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Sampo & Erhardt

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Visit our archives of the MST3K pages previously hosted by the Sci-Fi Channel's SCIFI.COM.

Goodbye Sci-Fi

Mike Nelson, Kevin Murphy and Bill Corbett reflect on MST3K's final broadcast.

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RIP Carol Channing

Rancho Mirage, Calif.–Carol Channing, whose incandescent performances –as the gold-digging Lorelei Lee in “Gentlemen Prefer Blondes” and the matchmaker Dolly Gallagher Levi in “Hello, Dolly!” — made her a Broadway legend, died Jan. 15 at her home here, of natural causes. She was 97.

MSTies will recall that Mike, attempting to survive the movie in episode 619- RED ZONE CUBA, became Carol Channing for a short time. It didn’t help.

The New York Times has the story.

Thanks to Timmy for the heads up.

9 Replies to “RIP Carol Channing”

  1. Ryoki Nor says:

    Sorry to see her go. I always thought She was a delight.
    And she made it to 97. I guess that reindeer meat really does work.


  2. Sampo says:

    Time Magazine said of her performance in “Gentlemen Prefer Blondes”:

    “Perhaps once in a decade a nova explodes above the Great White Way with enough brilliance to reillumine the whole gaudy legend of show business.”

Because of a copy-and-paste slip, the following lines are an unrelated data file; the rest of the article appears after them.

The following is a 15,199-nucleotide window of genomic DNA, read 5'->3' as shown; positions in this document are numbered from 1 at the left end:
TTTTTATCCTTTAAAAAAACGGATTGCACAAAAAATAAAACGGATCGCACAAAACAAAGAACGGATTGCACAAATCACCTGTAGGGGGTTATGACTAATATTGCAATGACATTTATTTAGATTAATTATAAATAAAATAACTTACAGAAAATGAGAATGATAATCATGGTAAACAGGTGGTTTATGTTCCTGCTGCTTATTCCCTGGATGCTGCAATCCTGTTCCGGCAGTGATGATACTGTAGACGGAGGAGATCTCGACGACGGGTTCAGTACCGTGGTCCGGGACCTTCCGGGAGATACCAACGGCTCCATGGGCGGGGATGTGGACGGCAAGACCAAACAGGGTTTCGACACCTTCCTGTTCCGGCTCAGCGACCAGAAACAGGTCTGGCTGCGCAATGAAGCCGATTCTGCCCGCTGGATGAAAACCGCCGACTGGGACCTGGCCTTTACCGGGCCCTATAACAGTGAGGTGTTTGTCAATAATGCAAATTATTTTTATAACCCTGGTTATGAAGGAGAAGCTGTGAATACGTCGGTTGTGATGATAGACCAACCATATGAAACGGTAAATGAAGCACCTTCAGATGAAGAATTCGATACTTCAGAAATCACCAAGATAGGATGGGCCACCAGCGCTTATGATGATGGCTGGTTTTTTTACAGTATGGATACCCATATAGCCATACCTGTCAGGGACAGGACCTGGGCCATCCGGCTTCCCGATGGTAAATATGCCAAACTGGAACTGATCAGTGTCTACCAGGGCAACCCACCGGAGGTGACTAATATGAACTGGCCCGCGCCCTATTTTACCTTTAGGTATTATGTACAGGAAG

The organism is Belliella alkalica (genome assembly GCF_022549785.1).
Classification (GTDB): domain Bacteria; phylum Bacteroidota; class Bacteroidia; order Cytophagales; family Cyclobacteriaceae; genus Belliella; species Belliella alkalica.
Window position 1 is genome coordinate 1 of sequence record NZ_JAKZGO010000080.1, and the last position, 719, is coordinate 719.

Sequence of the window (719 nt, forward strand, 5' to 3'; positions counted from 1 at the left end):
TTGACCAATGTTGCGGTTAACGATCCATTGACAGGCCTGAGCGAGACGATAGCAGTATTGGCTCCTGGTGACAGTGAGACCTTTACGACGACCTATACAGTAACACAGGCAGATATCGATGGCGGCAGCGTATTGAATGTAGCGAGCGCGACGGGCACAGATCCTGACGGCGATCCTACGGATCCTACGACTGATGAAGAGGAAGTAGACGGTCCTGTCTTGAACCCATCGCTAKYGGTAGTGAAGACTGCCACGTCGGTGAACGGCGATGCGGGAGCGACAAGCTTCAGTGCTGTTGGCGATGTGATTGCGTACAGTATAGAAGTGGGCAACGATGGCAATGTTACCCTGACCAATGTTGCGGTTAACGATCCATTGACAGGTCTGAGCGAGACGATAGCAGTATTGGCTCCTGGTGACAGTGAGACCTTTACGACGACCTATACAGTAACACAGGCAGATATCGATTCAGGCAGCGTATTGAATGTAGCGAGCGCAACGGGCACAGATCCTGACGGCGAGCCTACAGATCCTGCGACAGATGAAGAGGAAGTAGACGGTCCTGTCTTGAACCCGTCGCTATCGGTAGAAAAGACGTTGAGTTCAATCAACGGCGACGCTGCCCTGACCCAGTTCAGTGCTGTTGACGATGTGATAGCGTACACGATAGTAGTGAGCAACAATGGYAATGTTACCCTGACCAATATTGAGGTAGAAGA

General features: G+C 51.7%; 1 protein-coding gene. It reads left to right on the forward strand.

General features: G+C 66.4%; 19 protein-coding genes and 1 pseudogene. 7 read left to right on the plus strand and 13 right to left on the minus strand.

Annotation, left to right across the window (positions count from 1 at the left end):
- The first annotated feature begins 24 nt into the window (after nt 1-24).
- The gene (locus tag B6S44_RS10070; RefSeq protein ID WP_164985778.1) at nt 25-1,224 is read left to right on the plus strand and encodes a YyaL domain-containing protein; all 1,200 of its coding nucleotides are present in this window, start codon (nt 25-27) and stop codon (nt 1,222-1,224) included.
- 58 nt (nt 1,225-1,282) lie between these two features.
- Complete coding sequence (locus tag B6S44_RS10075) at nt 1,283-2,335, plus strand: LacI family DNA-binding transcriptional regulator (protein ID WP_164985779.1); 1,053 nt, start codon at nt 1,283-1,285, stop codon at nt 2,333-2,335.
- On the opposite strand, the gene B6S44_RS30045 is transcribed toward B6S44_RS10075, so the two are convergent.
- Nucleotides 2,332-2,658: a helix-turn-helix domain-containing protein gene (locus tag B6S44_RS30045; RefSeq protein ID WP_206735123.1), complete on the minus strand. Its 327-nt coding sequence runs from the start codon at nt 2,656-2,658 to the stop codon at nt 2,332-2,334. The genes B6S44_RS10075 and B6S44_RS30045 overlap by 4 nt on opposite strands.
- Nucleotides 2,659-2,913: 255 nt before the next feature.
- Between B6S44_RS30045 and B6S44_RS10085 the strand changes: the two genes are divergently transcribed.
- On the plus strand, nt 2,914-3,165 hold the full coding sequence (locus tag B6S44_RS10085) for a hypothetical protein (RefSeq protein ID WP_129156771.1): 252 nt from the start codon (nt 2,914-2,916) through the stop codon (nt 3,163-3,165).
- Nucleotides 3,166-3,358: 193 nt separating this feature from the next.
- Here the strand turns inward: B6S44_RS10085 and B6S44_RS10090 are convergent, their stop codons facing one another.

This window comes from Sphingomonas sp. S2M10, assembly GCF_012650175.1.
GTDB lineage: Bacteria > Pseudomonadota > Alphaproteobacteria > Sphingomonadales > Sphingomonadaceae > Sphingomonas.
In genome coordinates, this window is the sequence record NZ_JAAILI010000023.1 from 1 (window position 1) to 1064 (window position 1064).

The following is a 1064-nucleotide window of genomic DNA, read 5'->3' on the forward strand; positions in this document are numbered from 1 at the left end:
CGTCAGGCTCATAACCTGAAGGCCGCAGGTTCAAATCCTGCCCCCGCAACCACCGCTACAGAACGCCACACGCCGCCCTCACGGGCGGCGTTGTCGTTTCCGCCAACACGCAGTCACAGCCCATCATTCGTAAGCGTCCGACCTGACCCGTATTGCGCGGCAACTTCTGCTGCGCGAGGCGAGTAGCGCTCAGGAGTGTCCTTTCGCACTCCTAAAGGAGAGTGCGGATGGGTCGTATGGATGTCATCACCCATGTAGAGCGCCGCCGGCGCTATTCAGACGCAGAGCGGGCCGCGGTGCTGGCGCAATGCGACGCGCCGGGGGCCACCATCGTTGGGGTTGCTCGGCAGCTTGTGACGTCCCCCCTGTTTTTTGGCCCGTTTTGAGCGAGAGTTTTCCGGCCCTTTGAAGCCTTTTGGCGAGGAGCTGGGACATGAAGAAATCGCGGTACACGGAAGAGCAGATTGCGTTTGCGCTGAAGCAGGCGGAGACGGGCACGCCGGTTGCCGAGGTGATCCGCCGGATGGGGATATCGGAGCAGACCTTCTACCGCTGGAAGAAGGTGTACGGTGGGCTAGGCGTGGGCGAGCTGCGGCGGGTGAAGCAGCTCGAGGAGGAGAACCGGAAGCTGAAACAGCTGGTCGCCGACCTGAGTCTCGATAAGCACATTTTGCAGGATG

Now THAT’s a good review.


  3. goalieboy82 says:

    as Louis Armstrong:
    Goodbye Dolly…..


  4. mando3b says:

    I had the privilege of seeing her on Broadway in Hello, Dolly back in 1964. Clueless as I was back then, even I could tell I was watching someone very special.


  5. And as Trace’s Crow frequently observed, she did wear a lovely PAANT-thuit.


  6. Ray Dunakin says:

    I always liked her unusual, interesting voice.


  7. Terry the Sensitive Knight says:

    “Please! As Carol Channing I must say that is very annoying.”



  8. Mr. Krasker says:

    As a child of the 70s, my first knowledge of Carol Channing was from Free to Be . . . You and Me. She was wonderful, and she’ll be missed.


  9. Scott Strong says:

    I grew up in the 70’s, and I remember her being old (at least in my child’s brain) then. 97 years old is a damn good run. She certainly carved out a terrific career and as a woman in that era held her own quite well. RIP.


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